(Bloomberg) -- The Federal Aviation Administration received more than 11 times as many Boeing Co. whistleblower reports in the first five months of this year compared to all of 2023, according to data the agency shared with Bloomberg News. 

From Jan. 5 through May, 126 tips were reported to the regulator, compared to 11 in all of 2023, the FAA said in a statement Friday. 

That surge indicates the intense scrutiny faced by Boeing, internally and externally, after a fuselage panel blew off a 737 Max jetliner during an Alaska Airlines flight in January. US investigators have said the piece was missing four bolts meant to secure it in place, a revelation that helped to unearth a series of manufacturing and quality lapses at the company.

FAA Administrator Michael Whitaker said during a Senate hearing on Thursday that the FAA had “multiple active investigations” into the aircraft manufacturer, coinciding with a rise in reports coming from whistleblowers and through the agency’s safety hotline.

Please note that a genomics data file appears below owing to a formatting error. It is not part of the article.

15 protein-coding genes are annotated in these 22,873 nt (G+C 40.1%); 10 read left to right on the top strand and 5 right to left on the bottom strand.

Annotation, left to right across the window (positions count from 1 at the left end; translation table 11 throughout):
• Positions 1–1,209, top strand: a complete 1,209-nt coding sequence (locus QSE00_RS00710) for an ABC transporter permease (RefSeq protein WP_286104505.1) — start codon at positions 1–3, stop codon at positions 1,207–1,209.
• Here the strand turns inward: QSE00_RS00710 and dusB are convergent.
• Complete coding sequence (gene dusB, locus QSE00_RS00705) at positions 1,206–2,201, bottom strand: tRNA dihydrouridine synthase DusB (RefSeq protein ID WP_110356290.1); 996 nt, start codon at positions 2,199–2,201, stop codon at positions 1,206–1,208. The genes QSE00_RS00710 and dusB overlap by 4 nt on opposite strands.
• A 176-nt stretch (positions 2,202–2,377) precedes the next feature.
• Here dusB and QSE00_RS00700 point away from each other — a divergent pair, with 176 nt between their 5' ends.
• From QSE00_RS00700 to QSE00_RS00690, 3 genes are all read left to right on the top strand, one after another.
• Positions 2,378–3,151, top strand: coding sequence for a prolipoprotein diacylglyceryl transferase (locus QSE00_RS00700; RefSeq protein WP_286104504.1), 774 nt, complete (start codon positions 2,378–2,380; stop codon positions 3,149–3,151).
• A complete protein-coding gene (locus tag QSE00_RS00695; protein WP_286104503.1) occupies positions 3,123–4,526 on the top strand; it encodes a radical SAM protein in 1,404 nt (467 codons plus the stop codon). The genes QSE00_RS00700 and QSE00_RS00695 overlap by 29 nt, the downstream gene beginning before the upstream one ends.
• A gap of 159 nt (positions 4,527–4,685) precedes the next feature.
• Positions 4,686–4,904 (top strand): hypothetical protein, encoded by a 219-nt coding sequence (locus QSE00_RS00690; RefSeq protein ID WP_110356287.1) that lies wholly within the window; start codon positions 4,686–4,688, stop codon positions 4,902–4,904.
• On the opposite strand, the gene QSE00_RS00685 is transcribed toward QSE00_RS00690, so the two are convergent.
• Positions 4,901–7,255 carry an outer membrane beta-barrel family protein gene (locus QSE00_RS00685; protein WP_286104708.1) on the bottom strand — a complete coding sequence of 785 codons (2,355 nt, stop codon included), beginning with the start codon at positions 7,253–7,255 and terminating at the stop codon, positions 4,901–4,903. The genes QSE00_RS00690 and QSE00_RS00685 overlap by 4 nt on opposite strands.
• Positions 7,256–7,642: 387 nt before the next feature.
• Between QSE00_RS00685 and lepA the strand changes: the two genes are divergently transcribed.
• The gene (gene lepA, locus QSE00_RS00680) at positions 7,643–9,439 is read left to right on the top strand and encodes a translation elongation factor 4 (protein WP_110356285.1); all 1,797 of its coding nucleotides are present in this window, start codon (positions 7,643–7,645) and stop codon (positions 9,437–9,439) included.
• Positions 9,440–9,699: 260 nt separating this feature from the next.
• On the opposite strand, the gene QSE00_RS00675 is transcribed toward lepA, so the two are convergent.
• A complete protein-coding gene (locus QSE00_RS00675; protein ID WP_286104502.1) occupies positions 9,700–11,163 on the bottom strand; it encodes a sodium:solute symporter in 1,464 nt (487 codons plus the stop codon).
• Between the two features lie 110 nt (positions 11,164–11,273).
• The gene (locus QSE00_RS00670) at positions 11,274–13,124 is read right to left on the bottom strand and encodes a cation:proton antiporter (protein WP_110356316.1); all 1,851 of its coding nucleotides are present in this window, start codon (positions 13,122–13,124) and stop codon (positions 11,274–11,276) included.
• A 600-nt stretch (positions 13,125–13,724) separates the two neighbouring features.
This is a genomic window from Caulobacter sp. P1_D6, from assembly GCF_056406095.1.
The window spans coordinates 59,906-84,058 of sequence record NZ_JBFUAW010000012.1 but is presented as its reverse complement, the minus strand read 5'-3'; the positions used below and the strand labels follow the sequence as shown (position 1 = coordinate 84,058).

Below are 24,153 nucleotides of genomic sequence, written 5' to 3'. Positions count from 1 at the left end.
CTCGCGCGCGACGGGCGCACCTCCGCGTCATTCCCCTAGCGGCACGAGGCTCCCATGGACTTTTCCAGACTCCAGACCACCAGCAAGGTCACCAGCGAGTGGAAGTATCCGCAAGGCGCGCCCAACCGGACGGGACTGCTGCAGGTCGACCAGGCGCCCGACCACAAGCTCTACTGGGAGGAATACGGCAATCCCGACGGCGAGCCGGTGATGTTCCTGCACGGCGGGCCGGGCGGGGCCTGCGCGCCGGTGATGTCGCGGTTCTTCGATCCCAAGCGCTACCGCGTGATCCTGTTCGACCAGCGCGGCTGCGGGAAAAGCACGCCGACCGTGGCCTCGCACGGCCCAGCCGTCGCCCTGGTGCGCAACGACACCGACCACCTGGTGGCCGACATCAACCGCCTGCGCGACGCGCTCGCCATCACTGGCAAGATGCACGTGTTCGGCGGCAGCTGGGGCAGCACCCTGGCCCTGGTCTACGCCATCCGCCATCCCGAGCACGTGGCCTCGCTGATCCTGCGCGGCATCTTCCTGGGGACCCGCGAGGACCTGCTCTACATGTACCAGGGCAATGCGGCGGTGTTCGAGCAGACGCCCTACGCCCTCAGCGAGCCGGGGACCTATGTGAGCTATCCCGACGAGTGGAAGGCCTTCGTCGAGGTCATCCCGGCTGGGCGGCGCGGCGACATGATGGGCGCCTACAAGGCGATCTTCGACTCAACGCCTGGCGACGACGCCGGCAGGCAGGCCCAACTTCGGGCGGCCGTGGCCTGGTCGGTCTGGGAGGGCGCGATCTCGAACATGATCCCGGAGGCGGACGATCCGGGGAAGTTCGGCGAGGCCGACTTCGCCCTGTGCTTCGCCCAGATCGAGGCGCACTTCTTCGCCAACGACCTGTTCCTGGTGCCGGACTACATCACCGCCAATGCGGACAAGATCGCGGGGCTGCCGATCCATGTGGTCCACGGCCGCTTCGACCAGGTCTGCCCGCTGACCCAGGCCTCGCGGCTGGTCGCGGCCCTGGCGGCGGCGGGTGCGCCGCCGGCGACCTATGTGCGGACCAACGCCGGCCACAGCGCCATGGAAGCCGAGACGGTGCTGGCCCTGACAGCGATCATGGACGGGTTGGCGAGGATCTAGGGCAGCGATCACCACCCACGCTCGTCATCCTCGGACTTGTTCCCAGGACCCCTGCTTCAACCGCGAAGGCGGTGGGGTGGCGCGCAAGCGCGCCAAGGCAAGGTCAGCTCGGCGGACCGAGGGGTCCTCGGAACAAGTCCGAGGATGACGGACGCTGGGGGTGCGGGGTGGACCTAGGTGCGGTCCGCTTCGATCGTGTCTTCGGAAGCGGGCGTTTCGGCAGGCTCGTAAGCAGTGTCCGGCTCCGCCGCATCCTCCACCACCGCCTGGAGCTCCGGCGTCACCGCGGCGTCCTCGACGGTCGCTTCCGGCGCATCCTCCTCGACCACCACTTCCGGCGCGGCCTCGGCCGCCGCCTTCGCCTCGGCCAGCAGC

After the hearing, he told reporters that can be a sign of an improving safety culture. “You expect to see an increase in reports when you have a safe place for employees to report, so that’s what we want to see,” Whitaker said, adding that he’d be a little worried if the agency hadn’t seen an increase in numbers.

Earlier: Boeing Discloses 787 Fastener Issue as FAA Steps Up Scrutiny

The FAA said in its statement on Friday that during a visit to Boeing’s factory in Renton, Washington, over the winter, Whitaker asked Boeing Chief Executive Officer Dave Calhoun to share the FAA hotline information with all Boeing employees, and Calhoun did.

At the same time, Boeing has said it’s encouraging employees to submit safety concerns to an internal program called “Speak Up.”

The company has cited a more than 500% increase in submissions in the first two months of 2024 compared with the same period in 2023. A report prepared by a panel of experts that was released in February criticized aspects of the program, finding that many employees didn’t trust that it was truly anonymous. 

Boeing has also said that since January it’s received tens of thousands of employee suggestions for improvement from quality standdowns  — when production and delivery activities are paused for a day to focus on safety.

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